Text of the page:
How to install HPFS support in Windows NT 4.0

HPFS is the file system used by OS/2 (and which unlike NTFS can also be accessed by Linux and [with appropriate drivers] read by DOS and Windows 95-ME).

As Windows NT actually started life as OS/2 before Microsoft and IBM parted ways, HPFS support was actually built into early versions of Windows NT. It was only when Microsoft introduced Windows NT 4.0 that the support for HPFS was removed.

In fact, support for HPFS was not completely removed from NT 4.0, only the driver that supplies HPFS support and the install process for that driver were removed. It is therefore possible to add HPFS support back into Windows NT by installing the missing driver. Some people have packaged up the missing driver and other routines that they have created to automate the install process but the following tells you how to do the install manually if you do not have one of these pre-packaged installs.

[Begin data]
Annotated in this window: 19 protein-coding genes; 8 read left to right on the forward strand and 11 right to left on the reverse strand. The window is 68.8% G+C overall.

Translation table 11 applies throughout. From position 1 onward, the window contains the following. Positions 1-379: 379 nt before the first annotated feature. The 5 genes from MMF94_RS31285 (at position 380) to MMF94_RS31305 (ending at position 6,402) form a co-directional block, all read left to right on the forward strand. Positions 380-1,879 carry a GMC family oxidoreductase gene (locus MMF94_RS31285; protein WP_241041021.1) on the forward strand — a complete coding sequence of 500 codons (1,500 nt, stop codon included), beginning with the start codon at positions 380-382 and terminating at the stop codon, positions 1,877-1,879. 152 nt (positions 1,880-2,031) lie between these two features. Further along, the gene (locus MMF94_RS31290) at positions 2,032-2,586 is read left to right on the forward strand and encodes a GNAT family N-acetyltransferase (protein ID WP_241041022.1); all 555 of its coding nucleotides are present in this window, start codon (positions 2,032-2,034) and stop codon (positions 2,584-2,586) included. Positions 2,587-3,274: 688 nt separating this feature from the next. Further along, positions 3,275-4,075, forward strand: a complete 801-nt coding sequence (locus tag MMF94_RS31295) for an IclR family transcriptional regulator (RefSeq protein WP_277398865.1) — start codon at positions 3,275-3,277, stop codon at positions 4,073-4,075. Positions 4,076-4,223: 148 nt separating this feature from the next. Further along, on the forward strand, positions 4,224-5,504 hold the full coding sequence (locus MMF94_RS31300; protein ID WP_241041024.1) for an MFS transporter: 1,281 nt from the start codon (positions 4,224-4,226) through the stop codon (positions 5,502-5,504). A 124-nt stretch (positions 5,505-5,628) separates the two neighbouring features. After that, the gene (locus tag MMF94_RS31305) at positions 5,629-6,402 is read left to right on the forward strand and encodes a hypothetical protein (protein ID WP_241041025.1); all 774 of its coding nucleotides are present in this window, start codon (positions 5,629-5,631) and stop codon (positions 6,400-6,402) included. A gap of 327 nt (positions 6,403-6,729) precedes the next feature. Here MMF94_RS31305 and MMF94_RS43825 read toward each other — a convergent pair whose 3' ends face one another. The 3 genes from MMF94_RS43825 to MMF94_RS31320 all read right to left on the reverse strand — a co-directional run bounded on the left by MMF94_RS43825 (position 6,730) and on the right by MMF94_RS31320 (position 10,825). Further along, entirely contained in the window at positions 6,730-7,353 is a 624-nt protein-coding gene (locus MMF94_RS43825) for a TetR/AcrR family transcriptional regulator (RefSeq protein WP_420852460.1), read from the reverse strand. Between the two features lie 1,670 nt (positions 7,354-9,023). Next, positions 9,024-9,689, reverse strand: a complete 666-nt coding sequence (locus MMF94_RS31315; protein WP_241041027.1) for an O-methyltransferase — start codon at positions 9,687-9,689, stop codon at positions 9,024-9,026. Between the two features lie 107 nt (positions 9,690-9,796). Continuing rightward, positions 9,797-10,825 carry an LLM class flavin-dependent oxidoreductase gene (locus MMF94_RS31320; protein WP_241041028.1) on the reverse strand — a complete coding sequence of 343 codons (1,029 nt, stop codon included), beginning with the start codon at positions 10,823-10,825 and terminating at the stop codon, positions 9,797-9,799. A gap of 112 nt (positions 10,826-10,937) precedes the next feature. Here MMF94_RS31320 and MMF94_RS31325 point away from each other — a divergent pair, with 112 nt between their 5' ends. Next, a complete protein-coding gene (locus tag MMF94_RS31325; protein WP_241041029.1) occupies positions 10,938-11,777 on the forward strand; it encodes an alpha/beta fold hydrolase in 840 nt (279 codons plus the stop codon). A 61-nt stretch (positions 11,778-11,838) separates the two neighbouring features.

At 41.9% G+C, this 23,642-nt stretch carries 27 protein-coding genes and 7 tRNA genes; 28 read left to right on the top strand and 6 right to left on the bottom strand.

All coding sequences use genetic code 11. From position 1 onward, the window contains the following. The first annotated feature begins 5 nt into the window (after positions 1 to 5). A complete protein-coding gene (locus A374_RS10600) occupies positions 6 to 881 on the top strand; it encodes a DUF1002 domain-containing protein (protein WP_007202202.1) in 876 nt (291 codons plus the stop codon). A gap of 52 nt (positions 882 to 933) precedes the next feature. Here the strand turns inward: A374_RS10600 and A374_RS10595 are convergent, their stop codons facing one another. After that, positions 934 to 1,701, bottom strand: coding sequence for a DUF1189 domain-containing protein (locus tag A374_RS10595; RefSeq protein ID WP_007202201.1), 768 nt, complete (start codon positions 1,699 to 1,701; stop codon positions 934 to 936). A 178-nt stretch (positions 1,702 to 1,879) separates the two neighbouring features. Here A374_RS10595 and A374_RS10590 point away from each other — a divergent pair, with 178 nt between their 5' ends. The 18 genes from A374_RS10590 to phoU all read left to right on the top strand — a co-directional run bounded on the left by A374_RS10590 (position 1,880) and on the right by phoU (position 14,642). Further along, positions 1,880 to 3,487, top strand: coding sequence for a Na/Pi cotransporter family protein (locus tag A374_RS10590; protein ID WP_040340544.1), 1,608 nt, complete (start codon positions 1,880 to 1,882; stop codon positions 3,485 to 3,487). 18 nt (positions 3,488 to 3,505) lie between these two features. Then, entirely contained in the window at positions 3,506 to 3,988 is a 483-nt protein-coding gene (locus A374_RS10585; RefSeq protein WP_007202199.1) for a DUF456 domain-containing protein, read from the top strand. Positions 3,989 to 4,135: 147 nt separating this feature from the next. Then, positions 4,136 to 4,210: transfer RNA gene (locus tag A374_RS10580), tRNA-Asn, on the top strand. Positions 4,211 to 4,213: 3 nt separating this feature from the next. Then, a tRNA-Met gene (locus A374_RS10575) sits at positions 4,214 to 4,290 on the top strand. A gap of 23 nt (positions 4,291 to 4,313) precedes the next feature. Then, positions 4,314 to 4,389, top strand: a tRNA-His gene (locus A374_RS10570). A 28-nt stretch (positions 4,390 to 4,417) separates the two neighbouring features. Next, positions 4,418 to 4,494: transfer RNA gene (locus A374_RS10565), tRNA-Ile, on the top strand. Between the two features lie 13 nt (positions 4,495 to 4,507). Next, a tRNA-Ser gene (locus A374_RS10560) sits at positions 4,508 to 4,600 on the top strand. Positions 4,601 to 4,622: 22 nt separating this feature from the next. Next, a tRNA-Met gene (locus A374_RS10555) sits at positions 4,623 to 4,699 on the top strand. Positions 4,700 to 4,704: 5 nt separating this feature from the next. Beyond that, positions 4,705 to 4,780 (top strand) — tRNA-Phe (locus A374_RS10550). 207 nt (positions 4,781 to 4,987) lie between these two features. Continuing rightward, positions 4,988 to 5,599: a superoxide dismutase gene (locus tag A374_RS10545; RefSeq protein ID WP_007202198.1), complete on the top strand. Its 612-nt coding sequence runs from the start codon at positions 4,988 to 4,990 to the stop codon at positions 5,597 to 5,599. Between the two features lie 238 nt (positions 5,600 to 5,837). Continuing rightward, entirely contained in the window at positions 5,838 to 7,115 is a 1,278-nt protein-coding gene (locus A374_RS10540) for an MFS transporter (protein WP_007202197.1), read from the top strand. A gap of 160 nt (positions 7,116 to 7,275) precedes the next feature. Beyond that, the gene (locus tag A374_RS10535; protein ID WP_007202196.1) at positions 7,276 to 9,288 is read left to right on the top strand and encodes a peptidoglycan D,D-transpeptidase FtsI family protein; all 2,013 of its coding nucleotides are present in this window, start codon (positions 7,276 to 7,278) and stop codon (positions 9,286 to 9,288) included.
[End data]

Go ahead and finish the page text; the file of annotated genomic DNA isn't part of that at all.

Note that this old driver only works if all of your HPFS partition sizes are 4Gb or smaller. Also note that I have only tested this with NT4 and it may not work with 2000. I have been informed by a reader that it does not work with Windows XP (and therefore I assume it wouldn't work with Windows 2003 either).

You will need to log on as an administrator to do this install.

The driver that was removed is Pinball.sys which can be found on the third of the NT 3.51 install disks. This file needs to be copied into C:\Winnt\system32\drivers (assuming that you installed NT on C:\).

You now need to run regedt32 to add several entries to the registry. The entries need to be added to


The new entries that you will need to add will go in a new sub-folder called pinball. The entries that you need to add are:

GroupREG_SZFile System

After doing this you will need to reboot the computer so that Windows NT can recognise the new entries that you have just added.

Next go into Control Panel and open the devices folder. You should now find pinball in your device list. You will need to press the Startup button to tell Windows NT to start this device when NT first starts up. If you want to access HPFS partitions immediately without rebooting, you will also need to press the Start button.


This article written by Stephen Chapman, Felgall Pty Ltd.

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